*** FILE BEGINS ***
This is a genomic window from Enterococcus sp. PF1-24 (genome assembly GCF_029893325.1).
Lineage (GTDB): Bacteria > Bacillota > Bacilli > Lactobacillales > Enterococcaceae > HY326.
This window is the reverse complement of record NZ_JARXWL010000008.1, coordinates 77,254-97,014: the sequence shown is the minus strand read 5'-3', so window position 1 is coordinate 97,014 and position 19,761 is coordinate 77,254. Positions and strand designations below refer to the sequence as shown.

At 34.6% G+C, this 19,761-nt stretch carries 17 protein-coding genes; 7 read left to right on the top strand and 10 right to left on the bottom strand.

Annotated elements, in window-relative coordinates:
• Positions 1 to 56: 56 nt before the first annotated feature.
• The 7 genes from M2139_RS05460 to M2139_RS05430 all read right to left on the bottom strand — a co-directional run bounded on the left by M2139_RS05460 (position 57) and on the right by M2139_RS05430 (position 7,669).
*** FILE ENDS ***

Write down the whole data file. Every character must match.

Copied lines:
This is a genomic window from Enterococcus sp. PF1-24 (genome assembly GCF_029893325.1).
Lineage (GTDB): Bacteria > Bacillota > Bacilli > Lactobacillales > Enterococcaceae > HY326.
This window is the reverse complement of record NZ_JARXWL010000008.1, coordinates 77,254-97,014: the sequence shown is the minus strand read 5'-3', so window position 1 is coordinate 97,014 and position 19,761 is coordinate 77,254. Positions and strand designations below refer to the sequence as shown.

At 34.6% G+C, this 19,761-nt stretch carries 17 protein-coding genes; 7 read left to right on the top strand and 10 right to left on the bottom strand.

Annotated elements, in window-relative coordinates:
• Positions 1 to 56: 56 nt before the first annotated feature.
• The 7 genes from M2139_RS05460 to M2139_RS05430 all read right to left on the bottom strand — a co-directional run bounded on the left by M2139_RS05460 (position 57) and on the right by M2139_RS05430 (position 7,669).